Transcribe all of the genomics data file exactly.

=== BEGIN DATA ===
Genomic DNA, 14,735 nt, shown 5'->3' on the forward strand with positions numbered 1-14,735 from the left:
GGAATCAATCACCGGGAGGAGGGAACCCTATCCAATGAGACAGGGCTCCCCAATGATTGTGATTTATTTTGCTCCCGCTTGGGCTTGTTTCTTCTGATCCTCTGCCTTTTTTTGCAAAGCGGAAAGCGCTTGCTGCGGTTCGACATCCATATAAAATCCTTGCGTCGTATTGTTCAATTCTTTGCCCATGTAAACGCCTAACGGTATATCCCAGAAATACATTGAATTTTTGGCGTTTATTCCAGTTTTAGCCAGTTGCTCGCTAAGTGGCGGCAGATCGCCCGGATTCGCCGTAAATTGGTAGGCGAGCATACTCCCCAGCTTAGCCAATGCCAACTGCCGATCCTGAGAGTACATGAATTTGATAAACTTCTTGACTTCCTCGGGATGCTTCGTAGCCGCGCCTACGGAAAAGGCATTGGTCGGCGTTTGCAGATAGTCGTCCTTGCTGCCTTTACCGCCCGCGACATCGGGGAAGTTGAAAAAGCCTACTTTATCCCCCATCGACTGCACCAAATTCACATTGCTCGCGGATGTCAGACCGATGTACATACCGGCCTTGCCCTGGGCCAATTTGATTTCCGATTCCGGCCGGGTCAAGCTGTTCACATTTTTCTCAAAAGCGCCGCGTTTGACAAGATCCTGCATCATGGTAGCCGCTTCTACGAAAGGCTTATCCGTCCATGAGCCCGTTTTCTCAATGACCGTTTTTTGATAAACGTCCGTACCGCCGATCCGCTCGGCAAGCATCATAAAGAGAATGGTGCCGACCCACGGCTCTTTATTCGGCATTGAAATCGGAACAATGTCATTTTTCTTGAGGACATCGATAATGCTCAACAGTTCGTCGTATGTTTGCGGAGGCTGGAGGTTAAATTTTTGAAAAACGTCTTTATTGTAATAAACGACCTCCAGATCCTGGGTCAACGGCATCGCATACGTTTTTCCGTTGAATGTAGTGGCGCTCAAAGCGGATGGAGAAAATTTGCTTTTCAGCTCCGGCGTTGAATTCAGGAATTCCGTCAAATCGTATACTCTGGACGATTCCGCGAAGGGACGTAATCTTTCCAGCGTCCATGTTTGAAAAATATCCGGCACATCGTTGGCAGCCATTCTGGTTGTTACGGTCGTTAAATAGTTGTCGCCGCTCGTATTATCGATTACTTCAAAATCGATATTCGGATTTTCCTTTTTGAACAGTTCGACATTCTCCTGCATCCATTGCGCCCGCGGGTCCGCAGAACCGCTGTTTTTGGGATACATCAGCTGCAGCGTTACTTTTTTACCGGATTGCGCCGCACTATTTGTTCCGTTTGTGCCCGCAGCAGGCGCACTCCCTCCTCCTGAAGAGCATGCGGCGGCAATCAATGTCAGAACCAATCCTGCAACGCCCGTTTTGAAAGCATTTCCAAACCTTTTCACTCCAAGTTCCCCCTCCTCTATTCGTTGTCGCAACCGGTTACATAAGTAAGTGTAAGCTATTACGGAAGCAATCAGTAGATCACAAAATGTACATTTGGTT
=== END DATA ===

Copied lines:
Genomic DNA, 14,735 nt, shown 5'->3' on the forward strand with positions numbered 1-14,735 from the left:
GGAATCAATCACCGGGAGGAGGGAACCCTATCCAATGAGACAGGGCTCCCCAATGATTGTGATTTATTTTGCTCCCGCTTGGGCTTGTTTCTTCTGATCCTCTGCCTTTTTTTGCAAAGCGGAAAGCGCTTGCTGCGGTTCGACATCCATATAAAATCCTTGCGTCGTATTGTTCAATTCTTTGCCCATGTAAACGCCTAACGGTATATCCCAGAAATACATTGAATTTTTGGCGTTTATTCCAGTTTTAGCCAGTTGCTCGCTAAGTGGCGGCAGATCGCCCGGATTCGCCGTAAATTGGTAGGCGAGCATACTCCCCAGCTTAGCCAATGCCAACTGCCGATCCTGAGAGTACATGAATTTGATAAACTTCTTGACTTCCTCGGGATGCTTCGTAGCCGCGCCTACGGAAAAGGCATTGGTCGGCGTTTGCAGATAGTCGTCCTTGCTGCCTTTACCGCCCGCGACATCGGGGAAGTTGAAAAAGCCTACTTTATCCCCCATCGACTGCACCAAATTCACATTGCTCGCGGATGTCAGACCGATGTACATACCGGCCTTGCCCTGGGCCAATTTGATTTCCGATTCCGGCCGGGTCAAGCTGTTCACATTTTTCTCAAAAGCGCCGCGTTTGACAAGATCCTGCATCATGGTAGCCGCTTCTACGAAAGGCTTATCCGTCCATGAGCCCGTTTTCTCAATGACCGTTTTTTGATAAACGTCCGTACCGCCGATCCGCTCGGCAAGCATCATAAAGAGAATGGTGCCGACCCACGGCTCTTTATTCGGCATTGAAATCGGAACAATGTCATTTTTCTTGAGGACATCGATAATGCTCAACAGTTCGTCGTATGTTTGCGGAGGCTGGAGGTTAAATTTTTGAAAAACGTCTTTATTGTAATAAACGACCTCCAGATCCTGGGTCAACGGCATCGCATACGTTTTTCCGTTGAATGTAGTGGCGCTCAAAGCGGATGGAGAAAATTTGCTTTTCAGCTCCGGCGTTGAATTCAGGAATTCCGTCAAATCGTATACTCTGGACGATTCCGCGAAGGGACGTAATCTTTCCAGCGTCCATGTTTGAAAAATATCCGGCACATCGTTGGCAGCCATTCTGGTTGTTACGGTCGTTAAATAGTTGTCGCCGCTCGTATTATCGATTACTTCAAAATCGATATTCGGATTTTCCTTTTTGAACAGTTCGACATTCTCCTGCATCCATTGCGCCCGCGGGTCCGCAGAACCGCTGTTTTTGGGATACATCAGCTGCAGCGTTACTTTTTTACCGGATTGCGCCGCACTATTTGTTCCGTTTGTGCCCGCAGCAGGCGCACTCCCTCCTCCTGAAGAGCATGCGGCGGCAATCAATGTCAGAACCAATCCTGCAACGCCCGTTTTGAAAGCATTTCCAAACCTTTTCACTCCAAGTTCCCCCTCCTCTATTCGTTGTCGCAACCGGTTACATAAGTAAGTGTAAGCTATTACGGAAGCAATCAGTAGATCACAAAATGTACATTTGGTT